Cisco Routing & Switching (Scaling Networks) + ICND1 Exam

Cisco Routing & Switching (Scaling Networks) + ICND1 Exam

I have finished the 3rd CCNA: Scaling Networks course and that leaves me with 1 more to go. Also, I took the ICND1 certification test during this time period. So this post will be a 2-in-1 post special. So first, let me tell you the Scaling Networks course that I took at Palomar College, San Diego.

It’s tough!

 OSI model and TCP/IP stack: Data, Segment, Packet, Frame, and Bit In the first 8 weeks of spring semester, Palomar College offers Cisco network class for about $150. I took the other two courses (Introduction to Networks and Routing and Switching Essentials) and I have to say that the coursework is a bit tougher. One thing that I felt that the course is a bit faster and if you need to read a bit more. Sometimes, when I get stuck, I google or view YouTube videos for subjects that I don’t understand. I recommend that if you take this course, spent a bit more time in reading material and save your homework and assignments in your thumb drive or save it at Google Drive. You will need your notes for the case study.

 CCNA R&S: Scaling Networks: Grades weighted set by the instructor

One mistake that I did was focus more of my energy and time on the labs and activities assignments and not enough on the midterm, final, and case study. For example, the labs and activities were like 15% of the total grade while the final and the case study was worth like 55%. I spent like 25-28 hours on the labs/activities and the final/case study like 20 hours. I should have put more time on the final or case study. Speaking of the case study…

 CCNA R&S: Scaling Networks: Case Study

Let me tell you one big problem that is not fixed in this college: outdated software. Palomar College’s computer lab is using an old version (7.1 version, I think) and sometimes is not compatible with the 7.2.2 version. One time, I was working on the case study on the computer lab at school and then when I saved it, the .pka packet tracer file was not compatible with my packet tracer installed in my computer. That one mistake cost me like 1-2 hours of hard work. A hard lesson I learned on the finals. The case study is a packet tracer file that contains instructions that involves with things you learn from this course and I estimate that this is like a 10-12 hour project. Saving frequently, on different file name, and saving your commands to a word file is a must! You must be very organized if you want to take this course.

Anyway, this 8 week course is hard. I passed, but I think what I did wrong was studying and taking the ICND1 test during this time period. Speaking about ICND1…

 Magic Bytes Soft’s CCENT - ICND1 Exam 100-105

I have taken the CCENT test in February. I passed the test and I have to say that studying for the test and using real hardware (or Packet Tracer) is a must. I used free apps from the Google Play store and used the Packet Tracer for the reviewing material. Some apps were good, but very few provided all the information that was covered in the test. I used Magic Bytes Soft’s ICND1 Exam 100-105 app and it had some good topics to study. Of course, I used the free version. I recommend this this if you don’t want to spend any money.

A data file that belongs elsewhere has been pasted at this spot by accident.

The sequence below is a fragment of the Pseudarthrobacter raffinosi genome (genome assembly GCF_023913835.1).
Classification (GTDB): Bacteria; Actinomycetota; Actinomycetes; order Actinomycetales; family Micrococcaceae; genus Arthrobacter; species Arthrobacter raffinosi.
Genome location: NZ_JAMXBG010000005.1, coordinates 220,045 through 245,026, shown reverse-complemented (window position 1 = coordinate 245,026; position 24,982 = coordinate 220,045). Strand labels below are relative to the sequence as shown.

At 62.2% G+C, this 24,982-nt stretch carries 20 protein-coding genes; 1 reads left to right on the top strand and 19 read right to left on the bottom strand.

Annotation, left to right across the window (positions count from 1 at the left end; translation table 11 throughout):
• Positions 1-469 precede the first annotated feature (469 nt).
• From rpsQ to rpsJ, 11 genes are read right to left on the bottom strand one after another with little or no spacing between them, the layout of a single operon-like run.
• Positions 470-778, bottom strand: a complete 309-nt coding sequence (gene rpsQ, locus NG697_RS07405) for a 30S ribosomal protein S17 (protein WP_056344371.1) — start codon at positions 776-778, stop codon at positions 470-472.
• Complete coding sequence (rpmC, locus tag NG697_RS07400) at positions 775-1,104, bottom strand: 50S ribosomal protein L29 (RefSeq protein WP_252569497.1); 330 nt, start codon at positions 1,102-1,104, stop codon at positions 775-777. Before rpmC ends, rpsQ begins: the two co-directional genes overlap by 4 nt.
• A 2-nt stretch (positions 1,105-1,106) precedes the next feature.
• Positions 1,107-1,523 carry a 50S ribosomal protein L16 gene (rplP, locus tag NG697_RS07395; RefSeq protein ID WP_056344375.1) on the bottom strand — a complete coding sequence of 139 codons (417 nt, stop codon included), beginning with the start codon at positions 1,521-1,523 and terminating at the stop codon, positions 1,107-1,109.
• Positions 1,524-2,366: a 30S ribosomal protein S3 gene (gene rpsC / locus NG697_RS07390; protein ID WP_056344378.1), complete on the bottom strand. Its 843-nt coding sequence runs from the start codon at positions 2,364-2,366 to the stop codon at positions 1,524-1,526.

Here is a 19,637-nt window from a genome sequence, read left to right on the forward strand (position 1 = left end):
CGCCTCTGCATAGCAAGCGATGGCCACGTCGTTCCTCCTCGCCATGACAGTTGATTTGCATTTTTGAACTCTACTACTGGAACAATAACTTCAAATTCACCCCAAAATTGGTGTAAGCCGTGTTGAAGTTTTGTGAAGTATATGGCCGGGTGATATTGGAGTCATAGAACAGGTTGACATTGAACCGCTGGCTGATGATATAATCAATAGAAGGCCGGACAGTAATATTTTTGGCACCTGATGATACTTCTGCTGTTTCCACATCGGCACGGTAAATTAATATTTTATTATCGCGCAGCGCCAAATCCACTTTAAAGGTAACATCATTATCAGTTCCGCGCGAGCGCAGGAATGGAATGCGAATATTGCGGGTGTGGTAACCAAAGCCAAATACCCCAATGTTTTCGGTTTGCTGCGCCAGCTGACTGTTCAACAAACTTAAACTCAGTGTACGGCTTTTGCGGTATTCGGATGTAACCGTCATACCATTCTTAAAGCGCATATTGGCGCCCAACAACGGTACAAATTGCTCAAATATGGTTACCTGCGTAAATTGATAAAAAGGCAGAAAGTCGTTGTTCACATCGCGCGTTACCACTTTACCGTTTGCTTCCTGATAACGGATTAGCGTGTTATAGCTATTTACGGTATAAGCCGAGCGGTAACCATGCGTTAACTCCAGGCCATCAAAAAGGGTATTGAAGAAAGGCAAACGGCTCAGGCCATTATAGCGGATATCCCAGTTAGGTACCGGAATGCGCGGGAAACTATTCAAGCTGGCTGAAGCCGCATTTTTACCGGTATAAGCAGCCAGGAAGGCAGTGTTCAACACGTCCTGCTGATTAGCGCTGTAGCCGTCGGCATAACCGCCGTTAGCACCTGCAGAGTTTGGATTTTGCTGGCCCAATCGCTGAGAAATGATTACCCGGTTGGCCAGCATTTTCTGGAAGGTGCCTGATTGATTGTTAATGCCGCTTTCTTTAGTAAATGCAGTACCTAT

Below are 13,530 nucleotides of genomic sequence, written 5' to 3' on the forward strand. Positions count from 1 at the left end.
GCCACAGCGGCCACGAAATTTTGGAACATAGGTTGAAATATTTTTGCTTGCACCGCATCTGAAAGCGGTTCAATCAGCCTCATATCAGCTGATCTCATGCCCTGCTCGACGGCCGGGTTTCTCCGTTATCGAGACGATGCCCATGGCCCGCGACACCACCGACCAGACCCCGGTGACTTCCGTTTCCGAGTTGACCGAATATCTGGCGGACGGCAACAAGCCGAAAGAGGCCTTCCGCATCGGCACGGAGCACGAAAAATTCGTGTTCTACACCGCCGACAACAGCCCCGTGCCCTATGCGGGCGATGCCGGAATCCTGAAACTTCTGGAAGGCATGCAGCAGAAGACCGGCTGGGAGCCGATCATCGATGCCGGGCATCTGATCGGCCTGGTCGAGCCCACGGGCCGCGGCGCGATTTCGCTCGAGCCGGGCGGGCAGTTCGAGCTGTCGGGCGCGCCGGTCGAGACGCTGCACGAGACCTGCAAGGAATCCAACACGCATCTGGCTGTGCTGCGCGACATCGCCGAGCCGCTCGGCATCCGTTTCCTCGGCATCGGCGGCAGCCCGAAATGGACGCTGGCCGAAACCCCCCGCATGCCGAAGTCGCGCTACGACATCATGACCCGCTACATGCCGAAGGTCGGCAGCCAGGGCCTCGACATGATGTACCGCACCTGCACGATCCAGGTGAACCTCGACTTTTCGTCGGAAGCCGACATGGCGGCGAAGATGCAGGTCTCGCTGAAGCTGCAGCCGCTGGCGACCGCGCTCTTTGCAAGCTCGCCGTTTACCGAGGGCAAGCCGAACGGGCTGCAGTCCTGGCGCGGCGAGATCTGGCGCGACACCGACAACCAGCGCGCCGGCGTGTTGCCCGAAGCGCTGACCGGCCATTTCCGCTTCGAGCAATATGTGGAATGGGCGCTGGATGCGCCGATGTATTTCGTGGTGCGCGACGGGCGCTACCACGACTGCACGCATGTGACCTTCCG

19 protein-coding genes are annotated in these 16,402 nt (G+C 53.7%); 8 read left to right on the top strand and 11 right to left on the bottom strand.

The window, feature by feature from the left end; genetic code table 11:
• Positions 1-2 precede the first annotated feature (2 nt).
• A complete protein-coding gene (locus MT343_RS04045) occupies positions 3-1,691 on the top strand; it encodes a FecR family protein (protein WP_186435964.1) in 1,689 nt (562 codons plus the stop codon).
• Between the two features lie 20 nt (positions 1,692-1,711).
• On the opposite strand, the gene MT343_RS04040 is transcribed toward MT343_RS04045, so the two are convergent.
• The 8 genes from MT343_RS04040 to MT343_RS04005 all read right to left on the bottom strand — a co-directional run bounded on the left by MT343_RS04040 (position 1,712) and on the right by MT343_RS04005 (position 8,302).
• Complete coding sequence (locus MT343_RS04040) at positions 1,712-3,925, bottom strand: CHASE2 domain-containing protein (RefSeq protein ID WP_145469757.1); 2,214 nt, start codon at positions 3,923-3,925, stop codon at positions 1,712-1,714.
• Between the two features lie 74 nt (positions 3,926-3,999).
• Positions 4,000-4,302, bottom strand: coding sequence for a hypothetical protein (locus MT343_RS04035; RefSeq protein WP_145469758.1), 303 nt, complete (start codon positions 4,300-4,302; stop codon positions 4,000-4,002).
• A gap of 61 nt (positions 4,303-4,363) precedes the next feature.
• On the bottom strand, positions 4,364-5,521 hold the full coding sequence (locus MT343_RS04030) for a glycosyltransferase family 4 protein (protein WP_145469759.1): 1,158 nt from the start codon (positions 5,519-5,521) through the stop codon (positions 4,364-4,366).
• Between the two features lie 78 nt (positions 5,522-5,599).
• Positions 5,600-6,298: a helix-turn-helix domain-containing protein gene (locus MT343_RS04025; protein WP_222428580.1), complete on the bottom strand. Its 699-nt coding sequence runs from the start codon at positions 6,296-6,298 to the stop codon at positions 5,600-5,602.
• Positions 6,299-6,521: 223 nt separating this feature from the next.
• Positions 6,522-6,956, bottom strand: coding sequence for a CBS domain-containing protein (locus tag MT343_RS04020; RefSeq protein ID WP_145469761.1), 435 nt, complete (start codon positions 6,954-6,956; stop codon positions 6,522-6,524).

Learn stuff: ICND1 v3 exam trainer Another App I have used was Learn stuff’s ICND1 v3 exam trainer. It’s a good app that I used when I was eating or just wanted to waste like 5-10 minute. Again, this was a free software for Android devices. There are other free CCENT review apps, but I notice that some apps provide outdated material. Some apps were too old and did cover all important subjects. I recommend that you look at paid software and great reviews if you don’t have a college that provides Cisco networking class.

Ryan Beney's Youtube's Channel Now, my main information that I used was from the books and the slides from my community college’s Cisco courses. However, sometimes I watch a few YouTube videos from Ryan Beney. For CLI, Palomar had real Cisco hardware, so I used them and I was confident with Cisco’s CLI. Also, I used Packet Tracer on the weekend when I did not have the access with hardware. So how did I do? I passed, but my score was like 840 and passing was like 830. I barely passed, but still, a passing grade is what I wanted. What I should have did differently was to take the test in January and not February. I kind of forgot some fundamentals. I should have taken my instructors advice: study and take the test ASAP because you will quickly forget the material over the holidays. I won’t repeat this mistake twice when I take the ICND2 this summer.

See you next time.


Author: jesueRocha, Jesue Rocha

Oh, I'm the cutest!

Just another programmer/network person.


Loves technology and retro video games. Likes to program on his spare time and rides a Kawasaki Ninja to the sunset 24/7.